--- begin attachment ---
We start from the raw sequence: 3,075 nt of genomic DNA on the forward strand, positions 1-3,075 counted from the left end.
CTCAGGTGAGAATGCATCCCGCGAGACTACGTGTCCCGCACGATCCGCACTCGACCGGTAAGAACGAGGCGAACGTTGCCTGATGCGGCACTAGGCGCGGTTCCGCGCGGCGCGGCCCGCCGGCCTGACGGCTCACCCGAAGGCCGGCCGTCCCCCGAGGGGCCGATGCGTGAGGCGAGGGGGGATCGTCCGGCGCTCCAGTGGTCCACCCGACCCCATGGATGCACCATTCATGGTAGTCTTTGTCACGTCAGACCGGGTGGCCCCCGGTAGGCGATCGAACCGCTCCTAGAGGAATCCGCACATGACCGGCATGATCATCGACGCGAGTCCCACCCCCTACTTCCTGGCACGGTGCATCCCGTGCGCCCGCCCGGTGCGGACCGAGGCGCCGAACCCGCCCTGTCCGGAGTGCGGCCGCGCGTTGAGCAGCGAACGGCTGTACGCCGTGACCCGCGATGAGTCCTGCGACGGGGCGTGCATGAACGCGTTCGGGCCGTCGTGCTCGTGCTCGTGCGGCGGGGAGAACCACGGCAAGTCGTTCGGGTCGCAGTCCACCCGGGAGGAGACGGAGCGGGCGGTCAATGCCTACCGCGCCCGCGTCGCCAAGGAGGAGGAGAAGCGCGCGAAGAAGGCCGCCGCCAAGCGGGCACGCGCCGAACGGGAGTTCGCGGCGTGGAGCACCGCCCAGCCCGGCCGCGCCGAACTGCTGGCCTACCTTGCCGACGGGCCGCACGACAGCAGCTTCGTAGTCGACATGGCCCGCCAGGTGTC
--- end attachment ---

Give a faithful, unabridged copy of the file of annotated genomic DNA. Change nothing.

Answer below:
We start from the raw sequence: 3,075 nt of genomic DNA on the forward strand, positions 1-3,075 counted from the left end.
CTCAGGTGAGAATGCATCCCGCGAGACTACGTGTCCCGCACGATCCGCACTCGACCGGTAAGAACGAGGCGAACGTTGCCTGATGCGGCACTAGGCGCGGTTCCGCGCGGCGCGGCCCGCCGGCCTGACGGCTCACCCGAAGGCCGGCCGTCCCCCGAGGGGCCGATGCGTGAGGCGAGGGGGGATCGTCCGGCGCTCCAGTGGTCCACCCGACCCCATGGATGCACCATTCATGGTAGTCTTTGTCACGTCAGACCGGGTGGCCCCCGGTAGGCGATCGAACCGCTCCTAGAGGAATCCGCACATGACCGGCATGATCATCGACGCGAGTCCCACCCCCTACTTCCTGGCACGGTGCATCCCGTGCGCCCGCCCGGTGCGGACCGAGGCGCCGAACCCGCCCTGTCCGGAGTGCGGCCGCGCGTTGAGCAGCGAACGGCTGTACGCCGTGACCCGCGATGAGTCCTGCGACGGGGCGTGCATGAACGCGTTCGGGCCGTCGTGCTCGTGCTCGTGCGGCGGGGAGAACCACGGCAAGTCGTTCGGGTCGCAGTCCACCCGGGAGGAGACGGAGCGGGCGGTCAATGCCTACCGCGCCCGCGTCGCCAAGGAGGAGGAGAAGCGCGCGAAGAAGGCCGCCGCCAAGCGGGCACGCGCCGAACGGGAGTTCGCGGCGTGGAGCACCGCCCAGCCCGGCCGCGCCGAACTGCTGGCCTACCTTGCCGACGGGCCGCACGACAGCAGCTTCGTAGTCGACATGGCCCGCCAGGTGTC